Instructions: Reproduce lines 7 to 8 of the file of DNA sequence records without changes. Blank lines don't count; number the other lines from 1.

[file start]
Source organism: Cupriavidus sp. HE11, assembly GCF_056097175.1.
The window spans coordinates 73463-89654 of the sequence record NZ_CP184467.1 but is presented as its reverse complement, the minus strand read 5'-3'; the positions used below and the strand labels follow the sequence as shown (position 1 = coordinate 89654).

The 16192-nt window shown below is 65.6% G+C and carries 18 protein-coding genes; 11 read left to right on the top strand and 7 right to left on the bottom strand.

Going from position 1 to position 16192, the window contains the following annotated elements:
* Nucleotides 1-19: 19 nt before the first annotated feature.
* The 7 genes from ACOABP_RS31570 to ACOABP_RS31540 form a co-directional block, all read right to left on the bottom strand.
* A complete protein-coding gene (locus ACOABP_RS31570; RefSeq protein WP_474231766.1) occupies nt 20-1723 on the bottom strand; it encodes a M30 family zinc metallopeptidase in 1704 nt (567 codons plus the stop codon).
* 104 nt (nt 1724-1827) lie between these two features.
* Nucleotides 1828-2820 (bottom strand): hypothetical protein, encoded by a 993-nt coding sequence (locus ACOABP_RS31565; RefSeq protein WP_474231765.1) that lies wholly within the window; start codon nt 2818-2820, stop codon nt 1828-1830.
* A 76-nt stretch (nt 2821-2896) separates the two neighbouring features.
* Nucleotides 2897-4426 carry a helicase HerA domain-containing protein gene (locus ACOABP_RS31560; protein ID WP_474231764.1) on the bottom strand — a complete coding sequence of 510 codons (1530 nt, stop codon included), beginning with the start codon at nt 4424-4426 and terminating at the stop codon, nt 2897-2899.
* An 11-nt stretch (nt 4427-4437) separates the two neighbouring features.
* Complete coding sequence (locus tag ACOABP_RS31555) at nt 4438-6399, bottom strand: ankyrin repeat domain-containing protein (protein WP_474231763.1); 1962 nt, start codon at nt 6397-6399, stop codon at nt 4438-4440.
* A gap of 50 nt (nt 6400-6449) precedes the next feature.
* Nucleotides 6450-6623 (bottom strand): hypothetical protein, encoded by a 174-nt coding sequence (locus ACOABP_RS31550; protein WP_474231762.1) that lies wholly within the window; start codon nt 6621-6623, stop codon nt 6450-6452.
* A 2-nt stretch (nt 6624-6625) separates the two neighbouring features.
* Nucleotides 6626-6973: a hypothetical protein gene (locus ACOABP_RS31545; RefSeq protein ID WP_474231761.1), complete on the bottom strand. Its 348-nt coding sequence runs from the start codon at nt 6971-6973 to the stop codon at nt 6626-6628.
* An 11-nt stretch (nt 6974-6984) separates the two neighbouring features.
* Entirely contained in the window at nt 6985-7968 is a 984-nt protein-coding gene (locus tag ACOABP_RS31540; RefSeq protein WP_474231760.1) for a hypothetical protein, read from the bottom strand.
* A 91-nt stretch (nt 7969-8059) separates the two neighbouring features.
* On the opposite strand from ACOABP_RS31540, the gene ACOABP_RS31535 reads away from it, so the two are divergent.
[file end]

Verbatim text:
* A complete protein-coding gene (locus ACOABP_RS31570; RefSeq protein WP_474231766.1) occupies nt 20-1723 on the bottom strand; it encodes a M30 family zinc metallopeptidase in 1704 nt (567 codons plus the stop codon).
* 104 nt (nt 1724-1827) lie between these two features.